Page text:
All in all, businesses that have maintained their high rankings can do so because they offer excellent service that keep customers so happy that they can imagine going out of their way to tell someone else how great they are.
Why Partner With Companies With High Net Promoter Scores?
Office technology devices like printers, copiers, scanners, and multifunction printers (MFPs) are essential investments for small businesses. Not only are they expensive, but their user experiences can provide sizable productivity gains when they are good or huge drops when they are challenging to use and prone to error.
I want you to think about something real quick: When you choose an office technology company based on their NPS, you're making an investment that will pay off in the future. I say this so that you won’t make the mistake of making your decision solely on price.
Instead, try and think about how much time and money you'll save by choosing quality office equipment that lasts longer while allowing your employees to act efficiently and without everyday stressors such as copy machine jams or other technological faults. These kinds of day-to-day frictions can build up in the workplace and cause considerable problems in the long run.
How To Find A Net Promoter Score
So, how exactly do you find out what a company's NPS is?
While you can sign up for expensive services that attempt to aggregate NPS scores, the fact of the matter is that every office technology supplier uses no single service. Thus, there is no single NPS aggregator that is really worth a subscription.
Instead, the right choice is even simpler: just ask.
Any time you receive a sales pitch, ask for the NPS. If you are curious about a new product you've seen, send their sales team an email asking for the NPS. And by the way… if a company voluntarily tells you their score before you have to ask, they’re probably a great option to consider.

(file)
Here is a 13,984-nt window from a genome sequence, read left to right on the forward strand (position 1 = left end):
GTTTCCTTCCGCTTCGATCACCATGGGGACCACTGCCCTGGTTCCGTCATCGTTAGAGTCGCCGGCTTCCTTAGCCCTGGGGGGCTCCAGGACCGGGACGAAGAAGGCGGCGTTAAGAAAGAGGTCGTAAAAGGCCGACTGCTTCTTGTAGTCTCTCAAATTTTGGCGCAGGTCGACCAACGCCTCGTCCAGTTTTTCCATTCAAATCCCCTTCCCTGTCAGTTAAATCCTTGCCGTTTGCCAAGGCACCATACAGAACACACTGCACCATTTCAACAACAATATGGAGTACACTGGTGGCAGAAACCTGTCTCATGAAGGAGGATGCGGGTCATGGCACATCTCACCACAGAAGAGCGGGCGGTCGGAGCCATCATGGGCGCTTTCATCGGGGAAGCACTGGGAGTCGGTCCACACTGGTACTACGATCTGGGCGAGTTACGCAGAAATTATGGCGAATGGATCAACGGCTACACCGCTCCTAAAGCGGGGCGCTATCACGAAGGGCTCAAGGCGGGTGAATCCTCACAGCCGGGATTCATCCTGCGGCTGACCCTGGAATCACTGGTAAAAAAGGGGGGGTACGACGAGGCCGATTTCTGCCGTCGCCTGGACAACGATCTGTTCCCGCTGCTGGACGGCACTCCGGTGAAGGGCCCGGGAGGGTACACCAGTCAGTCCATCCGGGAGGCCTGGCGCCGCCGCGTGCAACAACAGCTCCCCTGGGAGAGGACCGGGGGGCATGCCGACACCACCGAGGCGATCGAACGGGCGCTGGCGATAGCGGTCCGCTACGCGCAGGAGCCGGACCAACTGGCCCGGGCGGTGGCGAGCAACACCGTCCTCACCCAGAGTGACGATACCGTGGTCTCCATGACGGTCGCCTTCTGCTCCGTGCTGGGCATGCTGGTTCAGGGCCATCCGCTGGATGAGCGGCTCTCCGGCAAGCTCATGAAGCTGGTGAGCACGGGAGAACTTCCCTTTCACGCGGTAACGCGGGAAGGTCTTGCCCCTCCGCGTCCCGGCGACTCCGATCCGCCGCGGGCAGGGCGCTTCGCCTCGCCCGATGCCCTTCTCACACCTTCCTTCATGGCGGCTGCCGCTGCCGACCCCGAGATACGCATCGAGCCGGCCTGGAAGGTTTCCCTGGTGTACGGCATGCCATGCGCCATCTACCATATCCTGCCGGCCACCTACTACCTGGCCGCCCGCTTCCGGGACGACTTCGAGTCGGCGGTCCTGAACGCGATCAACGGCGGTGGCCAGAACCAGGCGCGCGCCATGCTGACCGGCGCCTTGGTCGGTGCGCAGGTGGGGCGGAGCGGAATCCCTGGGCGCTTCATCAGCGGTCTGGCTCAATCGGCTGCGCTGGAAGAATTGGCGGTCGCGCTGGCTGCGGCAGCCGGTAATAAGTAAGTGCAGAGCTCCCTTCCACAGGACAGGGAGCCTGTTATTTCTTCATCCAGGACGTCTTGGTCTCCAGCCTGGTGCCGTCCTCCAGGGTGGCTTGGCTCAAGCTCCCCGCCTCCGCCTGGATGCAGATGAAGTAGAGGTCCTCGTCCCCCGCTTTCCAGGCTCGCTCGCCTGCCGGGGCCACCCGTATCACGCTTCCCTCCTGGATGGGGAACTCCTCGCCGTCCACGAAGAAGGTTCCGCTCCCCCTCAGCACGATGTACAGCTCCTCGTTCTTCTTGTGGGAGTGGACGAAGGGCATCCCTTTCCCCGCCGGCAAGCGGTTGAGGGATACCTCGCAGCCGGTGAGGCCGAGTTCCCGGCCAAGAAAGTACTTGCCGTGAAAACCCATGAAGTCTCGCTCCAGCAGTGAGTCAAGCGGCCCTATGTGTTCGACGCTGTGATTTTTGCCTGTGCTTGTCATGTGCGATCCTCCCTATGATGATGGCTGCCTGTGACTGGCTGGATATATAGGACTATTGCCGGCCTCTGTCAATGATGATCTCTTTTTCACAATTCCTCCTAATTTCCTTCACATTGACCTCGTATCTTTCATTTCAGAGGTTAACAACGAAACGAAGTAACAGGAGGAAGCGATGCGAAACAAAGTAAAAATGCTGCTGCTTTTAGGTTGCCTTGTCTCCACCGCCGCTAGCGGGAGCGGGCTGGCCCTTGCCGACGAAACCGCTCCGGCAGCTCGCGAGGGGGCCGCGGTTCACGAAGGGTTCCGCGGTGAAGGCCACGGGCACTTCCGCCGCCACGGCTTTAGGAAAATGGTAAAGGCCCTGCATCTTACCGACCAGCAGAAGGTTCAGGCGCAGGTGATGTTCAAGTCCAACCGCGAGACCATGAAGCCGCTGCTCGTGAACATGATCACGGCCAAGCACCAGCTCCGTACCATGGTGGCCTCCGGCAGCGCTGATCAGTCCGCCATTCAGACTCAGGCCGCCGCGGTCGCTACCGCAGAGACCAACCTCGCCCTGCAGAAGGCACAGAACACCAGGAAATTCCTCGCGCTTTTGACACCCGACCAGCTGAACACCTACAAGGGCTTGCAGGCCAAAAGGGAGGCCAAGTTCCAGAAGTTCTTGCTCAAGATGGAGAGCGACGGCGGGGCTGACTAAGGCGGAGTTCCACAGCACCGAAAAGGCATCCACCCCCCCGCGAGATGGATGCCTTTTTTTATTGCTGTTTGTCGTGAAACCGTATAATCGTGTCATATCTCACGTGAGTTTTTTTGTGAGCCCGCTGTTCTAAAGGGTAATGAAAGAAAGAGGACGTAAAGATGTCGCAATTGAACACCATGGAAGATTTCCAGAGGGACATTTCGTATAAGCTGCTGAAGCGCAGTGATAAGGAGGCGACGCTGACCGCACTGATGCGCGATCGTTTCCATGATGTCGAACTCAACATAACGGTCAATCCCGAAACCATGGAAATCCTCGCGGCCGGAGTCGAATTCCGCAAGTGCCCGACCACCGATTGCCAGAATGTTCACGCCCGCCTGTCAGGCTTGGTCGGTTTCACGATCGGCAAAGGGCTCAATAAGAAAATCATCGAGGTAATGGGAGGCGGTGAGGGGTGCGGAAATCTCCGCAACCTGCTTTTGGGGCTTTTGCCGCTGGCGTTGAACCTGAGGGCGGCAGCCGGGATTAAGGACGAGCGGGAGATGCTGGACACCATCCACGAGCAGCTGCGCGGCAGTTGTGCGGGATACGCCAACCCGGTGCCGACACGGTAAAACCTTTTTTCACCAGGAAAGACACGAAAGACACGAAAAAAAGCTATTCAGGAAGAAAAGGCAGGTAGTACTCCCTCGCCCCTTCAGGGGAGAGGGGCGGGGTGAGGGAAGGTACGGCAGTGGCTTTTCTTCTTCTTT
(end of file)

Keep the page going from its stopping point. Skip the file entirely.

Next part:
The Final Say on Net Promoter Scores
A net promoter score is an excellent tool for buyers just like you to use as you search for vendors to partner with, such as us, AOS. Or, if you're on the fence about leaving a current technology partner, see what their NPS is—perhaps it will confirm your suspicions that the rest of their clients are as unhappy as you!
Any company that is offering a good product will be proud to tell you their NPS. (Here at AOS, we shout our NPS score from the rooftops: last year during COVID, we ended last year with a score of 96!) Since it is such a simple metric to calculate, there are no complicated spreadsheets that they need to show you or different survey methods that you need to compare across technology suppliers. It really is the one size fits all analysis tool that can help you judge a company instantly. And, of course, if you're in negotiations with a company and they refuse to share with you their Net Promoter Score, it may be time to look elsewhere. Make sure to contact us today to learn more about our products and offerings.